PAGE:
Einmal Oldenburg & Retour

Once upon a time, young girls from across the globe were delivered into the hands of stern guardians, to live closely supervised lives of ora et labora. And of mischief, of course, as is the way of adolescent beings. Most of us survived this time of incarceration and close ties among us inmates persist even into our present age of decrepitude. 
One of my mates from boarding school lives in Ooldenbuurich (Frisian), usually called Oldenburg. Oldenburg, a town in Niedersachsen, where my father was born, is a two-hour train ride from Hamburg and last Friday I journeyed there for a reminiscential visit. 

Train rides are comfortable and great fun. They also offer a unique perspective into our environment, especially the urban landscape. Since our trip to Hamburg was designed not as a photo op, but to reconnect with old friends and family, I deliberately didn’t bring any cameras with me. Thus my cell phone turned into the only third eye available to record images during my train ride. 

The day was rainy and gray. Nevertheless, I held the phone against the greasily smeared train window, tapping the shutter release almost at random, as we careened along the rails, screeching through curves and over reverberating steel arched bridges, capturing life alongside the tracks. 


The ‘Deichtorhallen’, a museum for contemporary art & photography

Der Spiegel‘ (the mirror) a famous weekly magazine. The foremost investigative journal in the world, which held up mirrors in politician’s and industrialist’s faces for 67 years now. Quite unintentionally, its colossal new headquarters appeared three times in my frames.

Hamburg – permanently under construction
Hamburg – the second largest commercial harbor in Europe
Suburbia – oh so natty


Hurry, hurry to Oldenburg

Waiting for my connection in the freezing cold winds of the train station in Bremen

Upon my eventual arrival, the winds were temporarily forgotten when I was treated to a cozy sight-seeing tour by car through Oldenburg and its Gründerzeit and Jugendstil architecture. My friend lives in a protected Gründerzeit villa, where both the inside floor plan and the outside appearance may not be altered. It’s quite difficult to update and maintain a home like this, because members of the historical preservation society ring your doorbell for a surprise inspection, as soon as they suspect unauthorized changes. 

Afterward, we drove to the Jadebusen to be assaulted again by fierce North Sea winds. We soon took shelter in the Kurhaus Dangast, to be fortified with their famous Rhabarberkuchen (rhubarb cake) and a hot drink. This is not your average ‘Kurhaus’ or wellness spa in any traditional sense. It’s an institution in the area, as quirky as the artists which work in Dangast. It is most certainly one of the more unusual places, one might encounter along the North Sea coast. Among many other works of art displayed around Dangast is a 3.2 m tall phallus, which sits, or rather stands, right there, on the beach, at the high water line. The stone penis was created by local artist Eckart Grenzer in 1984. His grandmother taught him that the sea is female and the earth is male, so he placed his statue where the two meet in an eternal rhythm. Besides, where in the world would such a statue be more appropriately placed, than on the beach of a body of water called bosom*?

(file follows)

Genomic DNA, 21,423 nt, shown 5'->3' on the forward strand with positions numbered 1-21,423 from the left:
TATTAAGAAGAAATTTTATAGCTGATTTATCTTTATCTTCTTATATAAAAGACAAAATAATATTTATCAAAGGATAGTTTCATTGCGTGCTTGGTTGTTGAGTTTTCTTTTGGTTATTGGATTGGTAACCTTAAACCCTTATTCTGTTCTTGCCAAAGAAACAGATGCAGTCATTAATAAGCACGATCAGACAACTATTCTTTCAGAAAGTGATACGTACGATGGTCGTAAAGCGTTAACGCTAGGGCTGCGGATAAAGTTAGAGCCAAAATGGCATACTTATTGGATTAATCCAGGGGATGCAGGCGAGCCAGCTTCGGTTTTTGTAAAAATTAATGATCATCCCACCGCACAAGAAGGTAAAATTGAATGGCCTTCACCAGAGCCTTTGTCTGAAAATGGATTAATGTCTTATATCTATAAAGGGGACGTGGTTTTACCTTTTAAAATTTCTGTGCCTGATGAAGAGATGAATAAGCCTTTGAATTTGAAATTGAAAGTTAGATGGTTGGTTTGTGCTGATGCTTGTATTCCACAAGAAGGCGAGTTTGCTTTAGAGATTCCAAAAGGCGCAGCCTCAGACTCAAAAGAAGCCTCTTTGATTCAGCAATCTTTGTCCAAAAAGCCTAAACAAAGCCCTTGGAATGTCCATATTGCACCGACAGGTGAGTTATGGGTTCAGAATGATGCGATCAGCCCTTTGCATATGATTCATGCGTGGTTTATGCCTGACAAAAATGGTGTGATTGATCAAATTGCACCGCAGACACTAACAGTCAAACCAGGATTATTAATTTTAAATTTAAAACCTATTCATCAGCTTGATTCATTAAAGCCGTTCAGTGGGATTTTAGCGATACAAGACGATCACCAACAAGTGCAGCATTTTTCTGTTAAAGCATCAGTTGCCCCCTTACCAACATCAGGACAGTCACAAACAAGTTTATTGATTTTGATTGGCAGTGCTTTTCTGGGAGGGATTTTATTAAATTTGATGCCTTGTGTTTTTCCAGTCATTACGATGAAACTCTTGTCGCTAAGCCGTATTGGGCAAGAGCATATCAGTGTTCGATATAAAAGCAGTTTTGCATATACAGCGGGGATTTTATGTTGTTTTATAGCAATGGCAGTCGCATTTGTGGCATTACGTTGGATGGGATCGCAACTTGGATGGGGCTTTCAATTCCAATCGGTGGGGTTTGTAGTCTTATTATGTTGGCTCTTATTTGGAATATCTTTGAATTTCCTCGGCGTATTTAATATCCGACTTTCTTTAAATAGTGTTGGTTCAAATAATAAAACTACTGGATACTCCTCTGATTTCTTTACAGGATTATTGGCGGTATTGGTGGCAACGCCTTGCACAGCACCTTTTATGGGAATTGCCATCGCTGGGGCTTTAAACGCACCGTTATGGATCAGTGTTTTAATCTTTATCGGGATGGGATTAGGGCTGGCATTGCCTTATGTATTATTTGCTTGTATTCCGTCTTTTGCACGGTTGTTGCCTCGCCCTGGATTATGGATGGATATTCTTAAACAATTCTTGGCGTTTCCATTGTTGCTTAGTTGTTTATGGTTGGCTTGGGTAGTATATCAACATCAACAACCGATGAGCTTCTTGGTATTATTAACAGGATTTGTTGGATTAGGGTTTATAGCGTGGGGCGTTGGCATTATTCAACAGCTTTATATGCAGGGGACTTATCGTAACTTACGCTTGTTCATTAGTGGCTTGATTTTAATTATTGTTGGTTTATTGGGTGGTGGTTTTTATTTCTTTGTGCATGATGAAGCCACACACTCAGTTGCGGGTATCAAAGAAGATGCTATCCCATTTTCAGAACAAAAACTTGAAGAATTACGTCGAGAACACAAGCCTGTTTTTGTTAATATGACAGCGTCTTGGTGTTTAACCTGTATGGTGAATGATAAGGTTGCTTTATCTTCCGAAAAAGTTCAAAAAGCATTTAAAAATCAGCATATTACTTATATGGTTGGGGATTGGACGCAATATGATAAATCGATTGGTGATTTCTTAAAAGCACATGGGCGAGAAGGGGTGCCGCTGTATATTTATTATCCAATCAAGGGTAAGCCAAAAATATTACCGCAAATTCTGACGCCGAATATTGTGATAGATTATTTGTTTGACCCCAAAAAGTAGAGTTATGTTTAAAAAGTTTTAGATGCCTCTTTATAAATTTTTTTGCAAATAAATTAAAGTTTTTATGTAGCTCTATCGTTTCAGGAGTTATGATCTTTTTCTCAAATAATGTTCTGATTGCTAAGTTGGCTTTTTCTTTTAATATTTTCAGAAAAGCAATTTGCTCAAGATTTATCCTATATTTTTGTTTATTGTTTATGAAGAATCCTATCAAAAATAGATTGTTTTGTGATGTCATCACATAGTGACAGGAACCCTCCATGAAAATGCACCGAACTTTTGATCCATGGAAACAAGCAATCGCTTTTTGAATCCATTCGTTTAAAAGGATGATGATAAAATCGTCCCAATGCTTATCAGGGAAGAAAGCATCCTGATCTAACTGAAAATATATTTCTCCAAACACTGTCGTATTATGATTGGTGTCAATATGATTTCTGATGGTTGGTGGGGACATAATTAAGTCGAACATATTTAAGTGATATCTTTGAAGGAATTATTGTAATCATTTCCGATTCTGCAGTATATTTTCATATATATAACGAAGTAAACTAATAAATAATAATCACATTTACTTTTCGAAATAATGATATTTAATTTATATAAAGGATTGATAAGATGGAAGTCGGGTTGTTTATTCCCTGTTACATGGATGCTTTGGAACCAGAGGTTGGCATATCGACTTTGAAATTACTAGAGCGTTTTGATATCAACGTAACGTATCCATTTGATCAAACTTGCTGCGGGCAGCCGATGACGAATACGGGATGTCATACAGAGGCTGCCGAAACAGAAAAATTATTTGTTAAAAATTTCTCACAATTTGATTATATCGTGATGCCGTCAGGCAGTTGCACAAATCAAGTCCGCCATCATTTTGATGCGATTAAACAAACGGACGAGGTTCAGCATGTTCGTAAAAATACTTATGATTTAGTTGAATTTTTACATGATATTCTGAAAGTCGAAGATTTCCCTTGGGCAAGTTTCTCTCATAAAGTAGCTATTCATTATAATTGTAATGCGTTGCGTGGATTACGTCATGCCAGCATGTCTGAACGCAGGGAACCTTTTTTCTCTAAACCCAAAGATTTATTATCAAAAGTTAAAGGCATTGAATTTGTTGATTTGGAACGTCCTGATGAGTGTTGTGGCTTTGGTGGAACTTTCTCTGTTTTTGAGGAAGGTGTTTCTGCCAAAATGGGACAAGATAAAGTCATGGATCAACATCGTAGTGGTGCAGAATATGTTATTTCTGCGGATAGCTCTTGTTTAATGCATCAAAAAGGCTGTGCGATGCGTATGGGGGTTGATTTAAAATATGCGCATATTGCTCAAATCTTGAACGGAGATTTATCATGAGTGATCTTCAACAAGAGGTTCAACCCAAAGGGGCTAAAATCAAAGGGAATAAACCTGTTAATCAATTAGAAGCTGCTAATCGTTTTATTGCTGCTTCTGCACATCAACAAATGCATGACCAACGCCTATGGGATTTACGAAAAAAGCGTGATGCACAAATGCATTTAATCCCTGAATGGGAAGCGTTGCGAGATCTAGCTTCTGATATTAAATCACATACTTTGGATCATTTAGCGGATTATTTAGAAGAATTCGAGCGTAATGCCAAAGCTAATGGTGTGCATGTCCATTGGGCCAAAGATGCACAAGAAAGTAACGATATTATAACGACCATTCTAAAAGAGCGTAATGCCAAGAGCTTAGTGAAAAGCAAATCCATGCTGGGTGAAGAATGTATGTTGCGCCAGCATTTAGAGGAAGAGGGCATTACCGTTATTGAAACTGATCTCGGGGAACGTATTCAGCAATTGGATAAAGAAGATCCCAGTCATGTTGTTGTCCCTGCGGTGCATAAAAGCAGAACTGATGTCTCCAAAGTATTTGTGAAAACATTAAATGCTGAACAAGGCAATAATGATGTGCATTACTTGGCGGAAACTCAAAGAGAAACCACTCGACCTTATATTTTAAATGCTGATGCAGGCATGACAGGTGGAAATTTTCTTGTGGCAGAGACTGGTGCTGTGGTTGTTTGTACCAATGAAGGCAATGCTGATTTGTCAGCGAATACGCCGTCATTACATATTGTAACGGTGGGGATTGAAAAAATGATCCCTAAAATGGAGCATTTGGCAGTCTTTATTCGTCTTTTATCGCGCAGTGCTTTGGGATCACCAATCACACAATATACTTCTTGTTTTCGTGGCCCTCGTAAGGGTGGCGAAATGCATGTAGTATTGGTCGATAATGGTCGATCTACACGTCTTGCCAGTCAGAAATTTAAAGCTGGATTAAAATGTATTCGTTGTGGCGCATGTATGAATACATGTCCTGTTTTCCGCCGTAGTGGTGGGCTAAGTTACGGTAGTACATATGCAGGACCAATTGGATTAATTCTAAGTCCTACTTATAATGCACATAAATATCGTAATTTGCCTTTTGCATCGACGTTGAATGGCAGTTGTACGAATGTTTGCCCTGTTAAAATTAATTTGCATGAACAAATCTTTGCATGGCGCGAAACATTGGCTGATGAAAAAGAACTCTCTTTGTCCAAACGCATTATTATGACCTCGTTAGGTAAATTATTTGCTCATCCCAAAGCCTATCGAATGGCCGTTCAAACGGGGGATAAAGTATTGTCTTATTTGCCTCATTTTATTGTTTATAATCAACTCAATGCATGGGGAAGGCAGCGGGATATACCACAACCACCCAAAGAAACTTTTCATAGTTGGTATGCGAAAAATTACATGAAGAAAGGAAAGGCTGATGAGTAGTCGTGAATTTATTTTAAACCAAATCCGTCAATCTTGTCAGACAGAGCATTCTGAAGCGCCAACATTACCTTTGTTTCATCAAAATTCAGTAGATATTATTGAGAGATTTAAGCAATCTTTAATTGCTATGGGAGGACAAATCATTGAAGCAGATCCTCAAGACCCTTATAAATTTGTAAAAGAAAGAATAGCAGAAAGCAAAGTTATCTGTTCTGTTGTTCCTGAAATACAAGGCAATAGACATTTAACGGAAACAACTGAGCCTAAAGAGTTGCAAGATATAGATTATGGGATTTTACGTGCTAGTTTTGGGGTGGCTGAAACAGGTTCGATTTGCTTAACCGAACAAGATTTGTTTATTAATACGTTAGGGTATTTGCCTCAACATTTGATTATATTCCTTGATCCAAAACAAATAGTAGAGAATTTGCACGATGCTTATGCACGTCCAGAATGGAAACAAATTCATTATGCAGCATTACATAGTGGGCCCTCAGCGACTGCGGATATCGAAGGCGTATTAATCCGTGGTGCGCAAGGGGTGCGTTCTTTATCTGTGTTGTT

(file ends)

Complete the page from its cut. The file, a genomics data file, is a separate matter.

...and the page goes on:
*If you translate ‘Jadebusen’ literally, it means ‘bosom of jade’.

One can, of course, not live on cake alone, one also needs eel. In the Ammerland, the region between the city of Oldenburg and the Jadebusen, smoked eel is a cherished specialty. I’m quite familiar with eel, having grown up not too far from there, and I really like it. My friend took me to a museum in Bad Zwischenahn, which operates a rustic restaurant located in an authentic Ammerländer farmhouse. The ‘Spiecker‘ is a fun place and takes eating eel to new and unexpected levels of … intoxication. 

Part of the ritual of eating the smocked fish the traditional way, are large amounts of triple-distilled grain liquor slurped from deep, antique pewter spoons. And pumpernickel bread to soak up the alcohol, not necessarily successfully. Eal is very, very greasy, heavy food and my late father firmly believed that the schnapps “cuts the grease” and helps the body to digest such an unwise meal.

I yearn for you through all my living days * my beloved Ammerland (or similar)
Ammerländer windmill

The night was far from over for us two old chattering birds, though. When we got home to Oldenburg, we settled around the kitchen table and continued one of the many conversations, which were so rudely interrupted by life all those many years ago. Until we were interrupted one more time. This time by birdsong. 

The birds announced the dawn of another beautiful day with the promise of many more exchanges of thoughts and ideas. But it was 05:30 h – time to go to sleep for a few hours.

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